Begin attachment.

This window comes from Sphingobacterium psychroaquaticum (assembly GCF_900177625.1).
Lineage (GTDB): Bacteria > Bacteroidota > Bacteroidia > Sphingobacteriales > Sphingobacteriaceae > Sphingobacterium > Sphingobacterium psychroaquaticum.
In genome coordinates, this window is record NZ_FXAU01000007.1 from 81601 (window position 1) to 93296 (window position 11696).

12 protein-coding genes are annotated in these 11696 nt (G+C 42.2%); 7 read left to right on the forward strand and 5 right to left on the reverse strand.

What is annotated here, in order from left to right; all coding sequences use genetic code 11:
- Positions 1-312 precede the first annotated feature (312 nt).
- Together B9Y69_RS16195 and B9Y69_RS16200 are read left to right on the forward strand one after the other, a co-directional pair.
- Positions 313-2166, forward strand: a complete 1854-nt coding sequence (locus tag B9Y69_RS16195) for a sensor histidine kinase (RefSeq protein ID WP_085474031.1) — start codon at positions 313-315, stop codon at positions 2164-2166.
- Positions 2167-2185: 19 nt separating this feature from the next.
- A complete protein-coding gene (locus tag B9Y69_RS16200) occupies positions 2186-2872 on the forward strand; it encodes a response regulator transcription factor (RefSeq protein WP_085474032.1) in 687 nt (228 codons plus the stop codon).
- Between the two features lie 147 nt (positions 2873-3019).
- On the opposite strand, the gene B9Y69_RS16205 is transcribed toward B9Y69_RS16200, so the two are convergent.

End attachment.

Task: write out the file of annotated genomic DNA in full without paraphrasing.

This window comes from Sphingobacterium psychroaquaticum (assembly GCF_900177625.1).
Lineage (GTDB): Bacteria > Bacteroidota > Bacteroidia > Sphingobacteriales > Sphingobacteriaceae > Sphingobacterium > Sphingobacterium psychroaquaticum.
In genome coordinates, this window is record NZ_FXAU01000007.1 from 81601 (window position 1) to 93296 (window position 11696).

12 protein-coding genes are annotated in these 11696 nt (G+C 42.2%); 7 read left to right on the forward strand and 5 right to left on the reverse strand.

What is annotated here, in order from left to right; all coding sequences use genetic code 11:
- Positions 1-312 precede the first annotated feature (312 nt).
- Together B9Y69_RS16195 and B9Y69_RS16200 are read left to right on the forward strand one after the other, a co-directional pair.
- Positions 313-2166, forward strand: a complete 1854-nt coding sequence (locus tag B9Y69_RS16195) for a sensor histidine kinase (RefSeq protein ID WP_085474031.1) — start codon at positions 313-315, stop codon at positions 2164-2166.
- Positions 2167-2185: 19 nt separating this feature from the next.
- A complete protein-coding gene (locus tag B9Y69_RS16200) occupies positions 2186-2872 on the forward strand; it encodes a response regulator transcription factor (RefSeq protein WP_085474032.1) in 687 nt (228 codons plus the stop codon).
- Between the two features lie 147 nt (positions 2873-3019).
- On the opposite strand, the gene B9Y69_RS16205 is transcribed toward B9Y69_RS16200, so the two are convergent.